FASHION: The American Look

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Salads & Mambos. Making clothes with the American Look is no simple trick. U.S. women, says President Hector Escobosa of San Francisco's I. Magnin, "don't want their sports clothes to look like overalls, but they want them to act like overalls." While Claire McCardell and other top designers lead the way, the U.S. fashion industry is now busy turning out garments to keep up with the fast modern pace—dresses that are as at home in the front seat of a station wagon as in the back seat of a Rolls, as comfortable in the vestibule of a motel as in the lobby of the Waldorf, as fitting for work in the office as for cocktails and dinner with the boss. Most of all, they must be practical. Sports clothes must swing as easily on the laundry line as on the golf course, and evening clothes must be designed as much for tossing a salad as treading a mambo.

The American Look has had its influence abroad, particularly in Italy, where it has profoundly influenced the designers of sportswear. Paris has also tried its hand at the style, believing, as Christian Dior said, that la mode sport in America is "beyond doubt excellent."

The demand for casual clothes has also become a mainstay of the vast and complex fashion business. It is a risky business, yet all over the nation upwards of 14,500 women's-apparel manufacturers are taking the risk. They employ 450,000 people and turn out $6 billion worth of goods a year. Of this total, Claire McCardell (through Townley Frocks, Inc.) accounts for only about $1,800,000 (plus $100,000 in royalties from such sidelines as sunglasses, gloves and jewelry). But she is one of the biggest names in the business.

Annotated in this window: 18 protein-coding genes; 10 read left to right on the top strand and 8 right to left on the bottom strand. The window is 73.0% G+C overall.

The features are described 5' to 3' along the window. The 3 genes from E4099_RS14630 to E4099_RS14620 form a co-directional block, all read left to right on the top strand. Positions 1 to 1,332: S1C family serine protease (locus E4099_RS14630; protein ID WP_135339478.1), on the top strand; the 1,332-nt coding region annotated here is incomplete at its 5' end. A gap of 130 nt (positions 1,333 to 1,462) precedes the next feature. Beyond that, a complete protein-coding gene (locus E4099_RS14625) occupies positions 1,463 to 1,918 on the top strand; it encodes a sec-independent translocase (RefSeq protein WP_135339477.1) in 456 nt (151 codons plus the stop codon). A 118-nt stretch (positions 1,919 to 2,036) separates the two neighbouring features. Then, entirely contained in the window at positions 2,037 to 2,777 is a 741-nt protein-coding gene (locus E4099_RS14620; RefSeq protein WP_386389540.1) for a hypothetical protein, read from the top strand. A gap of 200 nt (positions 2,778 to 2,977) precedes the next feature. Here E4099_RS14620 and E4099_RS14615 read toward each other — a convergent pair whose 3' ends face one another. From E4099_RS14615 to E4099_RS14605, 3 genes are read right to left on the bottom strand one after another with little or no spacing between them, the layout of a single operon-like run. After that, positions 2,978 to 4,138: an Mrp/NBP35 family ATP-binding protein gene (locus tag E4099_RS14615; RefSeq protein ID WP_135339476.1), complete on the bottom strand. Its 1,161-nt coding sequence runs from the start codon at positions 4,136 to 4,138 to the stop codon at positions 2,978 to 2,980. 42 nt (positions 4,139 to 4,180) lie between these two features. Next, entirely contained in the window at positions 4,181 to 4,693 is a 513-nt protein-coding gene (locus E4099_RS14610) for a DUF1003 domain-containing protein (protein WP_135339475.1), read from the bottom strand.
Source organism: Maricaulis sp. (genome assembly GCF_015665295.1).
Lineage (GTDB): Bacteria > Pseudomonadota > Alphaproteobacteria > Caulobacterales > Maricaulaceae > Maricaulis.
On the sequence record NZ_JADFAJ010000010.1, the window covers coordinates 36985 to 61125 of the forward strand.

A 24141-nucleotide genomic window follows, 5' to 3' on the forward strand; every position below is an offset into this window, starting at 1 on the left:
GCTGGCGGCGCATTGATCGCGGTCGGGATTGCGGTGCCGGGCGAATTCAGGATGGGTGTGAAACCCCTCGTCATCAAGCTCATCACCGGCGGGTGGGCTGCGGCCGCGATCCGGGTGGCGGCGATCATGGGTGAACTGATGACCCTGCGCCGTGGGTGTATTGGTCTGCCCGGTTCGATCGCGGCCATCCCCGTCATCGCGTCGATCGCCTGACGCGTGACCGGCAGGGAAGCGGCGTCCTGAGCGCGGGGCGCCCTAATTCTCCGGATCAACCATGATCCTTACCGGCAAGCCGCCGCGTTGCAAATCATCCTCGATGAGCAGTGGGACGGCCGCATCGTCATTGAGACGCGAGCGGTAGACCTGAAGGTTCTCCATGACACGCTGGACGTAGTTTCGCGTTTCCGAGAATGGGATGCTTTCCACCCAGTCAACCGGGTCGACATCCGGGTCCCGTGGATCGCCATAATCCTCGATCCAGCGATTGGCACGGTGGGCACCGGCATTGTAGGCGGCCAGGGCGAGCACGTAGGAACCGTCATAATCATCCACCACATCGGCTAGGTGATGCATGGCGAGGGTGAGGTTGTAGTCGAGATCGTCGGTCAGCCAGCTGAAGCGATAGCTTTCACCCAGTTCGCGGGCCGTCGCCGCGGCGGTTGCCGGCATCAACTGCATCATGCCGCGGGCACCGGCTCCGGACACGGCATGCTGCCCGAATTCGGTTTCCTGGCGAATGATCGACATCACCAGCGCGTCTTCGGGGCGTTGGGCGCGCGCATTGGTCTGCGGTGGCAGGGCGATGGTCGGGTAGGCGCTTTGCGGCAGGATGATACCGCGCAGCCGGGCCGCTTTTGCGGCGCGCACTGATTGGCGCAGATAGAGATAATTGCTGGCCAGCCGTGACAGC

St. Louis, Chicago and Philadelphia are all important garmentmaking centers. Around Dallas, some 70 firms are turning out $40 million worth of women's clothes a year and selling 35% of their output outside the Southwest. In California, where designers were once willing to try anything ("crazy pants" in wild harlequin designs and 6-ft.-round straw hats) just to get talked about, fashion has come of age. Now 1,200 women's-apparel manufacturers, including such leaders as Pat Premo, Rudi Gernreich and Georgia Kay, are grossing $350 million a year, and selling 60% to 75% of their wares east of the Rockies.*

But Manhattan is still the biggest fashion center of all, and Seventh Avenue (from 34th Street to 40th Street) is its hub. There 8,500 women's-apparel manufacturers do 67.3% of the business—and they are a harried lot. Piracy is a stock in trade, and fashion rumors (both true and false) are the currency. Are tunics in? Will Dacron last? Is the two-piece bathing suit coming back? Gulping pastrami sandwiches and dodging careering handcarts packed with their rivals' dresses, Seventh Avenue's denizens must decide. Their decisions are based on nothing more than the gossamer whim of the female mind, and if they decide wrong, they go broke.

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